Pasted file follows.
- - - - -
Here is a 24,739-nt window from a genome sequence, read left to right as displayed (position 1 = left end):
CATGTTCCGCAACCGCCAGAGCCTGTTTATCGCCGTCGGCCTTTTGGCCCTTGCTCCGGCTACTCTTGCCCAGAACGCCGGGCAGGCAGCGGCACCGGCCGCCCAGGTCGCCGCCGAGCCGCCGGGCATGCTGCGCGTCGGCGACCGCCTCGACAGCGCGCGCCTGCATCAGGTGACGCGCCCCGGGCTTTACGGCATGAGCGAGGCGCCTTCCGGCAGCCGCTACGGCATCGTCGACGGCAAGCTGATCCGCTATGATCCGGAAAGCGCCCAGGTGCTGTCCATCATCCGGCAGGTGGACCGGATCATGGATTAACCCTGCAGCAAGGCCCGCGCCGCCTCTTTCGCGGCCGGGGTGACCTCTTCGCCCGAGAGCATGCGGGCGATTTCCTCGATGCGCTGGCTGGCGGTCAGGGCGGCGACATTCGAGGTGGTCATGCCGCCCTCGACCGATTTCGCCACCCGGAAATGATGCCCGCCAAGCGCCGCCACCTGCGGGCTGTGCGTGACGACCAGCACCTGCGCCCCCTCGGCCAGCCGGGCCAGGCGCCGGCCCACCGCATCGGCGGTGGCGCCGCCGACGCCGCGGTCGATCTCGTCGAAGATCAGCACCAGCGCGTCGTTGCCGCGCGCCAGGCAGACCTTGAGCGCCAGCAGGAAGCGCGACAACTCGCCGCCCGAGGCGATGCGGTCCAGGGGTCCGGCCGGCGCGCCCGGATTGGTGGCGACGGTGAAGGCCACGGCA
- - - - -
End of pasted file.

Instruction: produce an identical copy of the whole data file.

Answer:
Here is a 24,739-nt window from a genome sequence, read left to right as displayed (position 1 = left end):
CATGTTCCGCAACCGCCAGAGCCTGTTTATCGCCGTCGGCCTTTTGGCCCTTGCTCCGGCTACTCTTGCCCAGAACGCCGGGCAGGCAGCGGCACCGGCCGCCCAGGTCGCCGCCGAGCCGCCGGGCATGCTGCGCGTCGGCGACCGCCTCGACAGCGCGCGCCTGCATCAGGTGACGCGCCCCGGGCTTTACGGCATGAGCGAGGCGCCTTCCGGCAGCCGCTACGGCATCGTCGACGGCAAGCTGATCCGCTATGATCCGGAAAGCGCCCAGGTGCTGTCCATCATCCGGCAGGTGGACCGGATCATGGATTAACCCTGCAGCAAGGCCCGCGCCGCCTCTTTCGCGGCCGGGGTGACCTCTTCGCCCGAGAGCATGCGGGCGATTTCCTCGATGCGCTGGCTGGCGGTCAGGGCGGCGACATTCGAGGTGGTCATGCCGCCCTCGACCGATTTCGCCACCCGGAAATGATGCCCGCCAAGCGCCGCCACCTGCGGGCTGTGCGTGACGACCAGCACCTGCGCCCCCTCGGCCAGCCGGGCCAGGCGCCGGCCCACCGCATCGGCGGTGGCGCCGCCGACGCCGCGGTCGATCTCGTCGAAGATCAGCACCAGCGCGTCGTTGCCGCGCGCCAGGCAGACCTTGAGCGCCAGCAGGAAGCGCGACAACTCGCCGCCCGAGGCGATGCGGTCCAGGGGTCCGGCCGGCGCGCCCGGATTGGTGGCGACGGTGAAGGCCACGGCA